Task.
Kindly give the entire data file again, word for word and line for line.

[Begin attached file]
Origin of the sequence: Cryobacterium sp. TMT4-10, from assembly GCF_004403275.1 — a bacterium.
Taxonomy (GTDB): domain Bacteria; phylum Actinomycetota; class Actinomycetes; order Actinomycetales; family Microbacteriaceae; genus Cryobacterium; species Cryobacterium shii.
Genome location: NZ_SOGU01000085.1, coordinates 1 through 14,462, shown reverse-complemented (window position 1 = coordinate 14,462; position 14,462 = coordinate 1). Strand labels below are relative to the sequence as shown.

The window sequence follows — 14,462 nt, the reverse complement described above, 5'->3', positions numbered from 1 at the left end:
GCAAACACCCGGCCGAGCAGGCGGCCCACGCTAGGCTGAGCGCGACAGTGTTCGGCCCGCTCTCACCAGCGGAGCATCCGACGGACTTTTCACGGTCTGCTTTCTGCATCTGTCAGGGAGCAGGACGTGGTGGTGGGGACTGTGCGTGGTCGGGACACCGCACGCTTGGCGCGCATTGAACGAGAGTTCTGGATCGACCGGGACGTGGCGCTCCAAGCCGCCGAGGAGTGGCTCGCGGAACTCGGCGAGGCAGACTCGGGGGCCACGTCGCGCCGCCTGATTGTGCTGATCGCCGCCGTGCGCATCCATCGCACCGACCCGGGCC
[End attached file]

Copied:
Origin of the sequence: Cryobacterium sp. TMT4-10, from assembly GCF_004403275.1 — a bacterium.
Taxonomy (GTDB): domain Bacteria; phylum Actinomycetota; class Actinomycetes; order Actinomycetales; family Microbacteriaceae; genus Cryobacterium; species Cryobacterium shii.
Genome location: NZ_SOGU01000085.1, coordinates 1 through 14,462, shown reverse-complemented (window position 1 = coordinate 14,462; position 14,462 = coordinate 1). Strand labels below are relative to the sequence as shown.

The window sequence follows — 14,462 nt, the reverse complement described above, 5'->3', positions numbered from 1 at the left end:
GCAAACACCCGGCCGAGCAGGCGGCCCACGCTAGGCTGAGCGCGACAGTGTTCGGCCCGCTCTCACCAGCGGAGCATCCGACGGACTTTTCACGGTCTGCTTTCTGCATCTGTCAGGGAGCAGGACGTGGTGGTGGGGACTGTGCGTGGTCGGGACACCGCACGCTTGGCGCGCATTGAACGAGAGTTCTGGATCGACCGGGACGTGGCGCTCCAAGCCGCCGAGGAGTGGCTCGCGGAACTCGGCGAGGCAGACTCGGGGGCCACGTCGCGCCGCCTGATTGTGCTGATCGCCGCCGTGCGCATCCATCGCACCGACCCGGGCC